Every student that has lived in one of the residence halls on campus would describe it as being an “educational experience.” Residence life began a new program this year that hopes to put students with similar interests together to create a non-academic learning environment. According to the residence life website, this theme housing option “[allows] students with common interests and pursuits to live together and support each other through planned activities and informal interactions.”
Students living in themed communities is connected to campus from the start. The Resident Assistant for each of these communities works with the hall director and residence life coordinator to obtain a faculty friend and partner with on and off-campus organizations. These communities have opportunities with local businesses and non-profits in the Golden and Denver area. The options for theme housing are: “Adventures in Leadership,” “Service and Social Justice,” “Visual and Performing Arts,” and “Women in Engineering.”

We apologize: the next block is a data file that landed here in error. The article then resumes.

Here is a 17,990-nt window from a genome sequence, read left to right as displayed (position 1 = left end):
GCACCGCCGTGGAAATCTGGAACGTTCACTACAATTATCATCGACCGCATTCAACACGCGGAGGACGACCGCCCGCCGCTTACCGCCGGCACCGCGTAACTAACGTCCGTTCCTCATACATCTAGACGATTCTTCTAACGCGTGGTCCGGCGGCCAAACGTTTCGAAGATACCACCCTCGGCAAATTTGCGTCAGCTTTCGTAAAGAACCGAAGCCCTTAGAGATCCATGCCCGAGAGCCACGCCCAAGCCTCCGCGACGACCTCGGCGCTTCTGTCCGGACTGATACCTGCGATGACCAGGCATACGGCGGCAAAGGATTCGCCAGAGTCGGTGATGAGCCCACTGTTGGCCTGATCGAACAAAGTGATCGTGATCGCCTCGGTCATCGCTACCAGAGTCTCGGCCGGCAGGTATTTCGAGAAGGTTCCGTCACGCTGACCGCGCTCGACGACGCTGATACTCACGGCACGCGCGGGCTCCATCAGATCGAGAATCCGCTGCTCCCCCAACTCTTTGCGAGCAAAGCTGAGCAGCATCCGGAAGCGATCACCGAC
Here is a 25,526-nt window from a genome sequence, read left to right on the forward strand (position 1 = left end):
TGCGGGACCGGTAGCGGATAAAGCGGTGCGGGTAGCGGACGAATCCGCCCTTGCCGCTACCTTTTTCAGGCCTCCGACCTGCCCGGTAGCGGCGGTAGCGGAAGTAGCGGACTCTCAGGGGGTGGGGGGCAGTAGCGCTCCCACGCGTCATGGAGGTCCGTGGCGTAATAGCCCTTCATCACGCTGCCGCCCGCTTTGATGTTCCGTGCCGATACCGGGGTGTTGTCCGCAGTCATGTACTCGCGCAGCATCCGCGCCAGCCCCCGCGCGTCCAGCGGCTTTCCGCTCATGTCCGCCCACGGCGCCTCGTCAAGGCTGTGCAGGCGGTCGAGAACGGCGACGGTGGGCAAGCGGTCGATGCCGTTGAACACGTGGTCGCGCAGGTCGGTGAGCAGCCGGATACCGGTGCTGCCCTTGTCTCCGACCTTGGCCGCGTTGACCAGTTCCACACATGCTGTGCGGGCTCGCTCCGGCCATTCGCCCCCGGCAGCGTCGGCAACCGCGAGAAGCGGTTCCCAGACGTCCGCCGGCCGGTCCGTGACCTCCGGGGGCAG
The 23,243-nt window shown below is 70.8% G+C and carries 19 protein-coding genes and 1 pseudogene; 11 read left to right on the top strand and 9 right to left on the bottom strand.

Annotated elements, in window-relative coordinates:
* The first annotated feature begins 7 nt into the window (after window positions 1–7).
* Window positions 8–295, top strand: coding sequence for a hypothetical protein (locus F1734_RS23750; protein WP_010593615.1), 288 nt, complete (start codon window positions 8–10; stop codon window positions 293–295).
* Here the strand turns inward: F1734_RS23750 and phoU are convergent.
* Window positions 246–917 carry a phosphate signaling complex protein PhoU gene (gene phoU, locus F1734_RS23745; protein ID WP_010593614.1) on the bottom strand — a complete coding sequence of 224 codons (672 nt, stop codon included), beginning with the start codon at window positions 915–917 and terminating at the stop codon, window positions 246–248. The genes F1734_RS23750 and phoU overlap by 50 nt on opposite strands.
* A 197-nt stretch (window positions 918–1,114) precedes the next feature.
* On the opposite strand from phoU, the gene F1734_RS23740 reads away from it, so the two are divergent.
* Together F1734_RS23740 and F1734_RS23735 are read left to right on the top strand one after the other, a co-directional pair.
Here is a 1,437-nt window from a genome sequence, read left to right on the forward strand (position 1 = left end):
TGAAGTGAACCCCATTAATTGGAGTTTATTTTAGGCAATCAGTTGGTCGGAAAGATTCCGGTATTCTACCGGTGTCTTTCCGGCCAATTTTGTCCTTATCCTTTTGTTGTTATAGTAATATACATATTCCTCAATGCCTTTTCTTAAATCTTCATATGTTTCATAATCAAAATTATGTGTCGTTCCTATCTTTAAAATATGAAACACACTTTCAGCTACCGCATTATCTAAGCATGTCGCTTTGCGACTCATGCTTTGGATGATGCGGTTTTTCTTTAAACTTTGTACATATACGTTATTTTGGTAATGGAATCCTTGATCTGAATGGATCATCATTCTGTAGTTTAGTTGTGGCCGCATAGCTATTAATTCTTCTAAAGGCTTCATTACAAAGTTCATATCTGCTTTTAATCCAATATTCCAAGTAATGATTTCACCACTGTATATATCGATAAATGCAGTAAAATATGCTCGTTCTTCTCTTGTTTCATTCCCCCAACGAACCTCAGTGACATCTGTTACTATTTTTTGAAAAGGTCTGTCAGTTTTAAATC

Brian Zook is the resident assistant for the “Adventures in Leadership” community. When describing his floor, Zook said, “Everyone can connect and relate to each other, but at the same time they are all different in their experiences and what they bring to the floor.” Zook described how each resident has different technical knowledge of outdoor recreation activities. Prior to the start of school, the “Adventures in Leadership” community teamed up with the ORC on the Wilderness Instruction Leadership Development Program (WILD). The WILD program provides a day of fun and team-building exercises. Residents in this community get a Gear Pass from the ORC to assist in renting gear for trips during the year.
Aaron Gunzner is the resident assistant of the “Service and Social Justice” community, in which residents of different backgrounds try to find a common ground in giving back to the community. When asked about his position on the floor, Gunzner said, “I love community service, anyway, shape, or form community service pops up.” Gunzner hopes that his excitement will get his residents motivated to volunteer. Gunzner hopes to provide several on-campus opportunities as well as off campus. Thus far, Gunzner has been talking with the Denver Food Bank, Habitat for Humanity, and Foothills Animal Shelter to schedule times in which he and his residents can volunteer. Gunzner’s focus for the year is “to involve as many residents as possible.”
Since the opening of Maple Hall in 2011, Residence Life has started several initiatives to ensure that residents have a more enjoyable experience.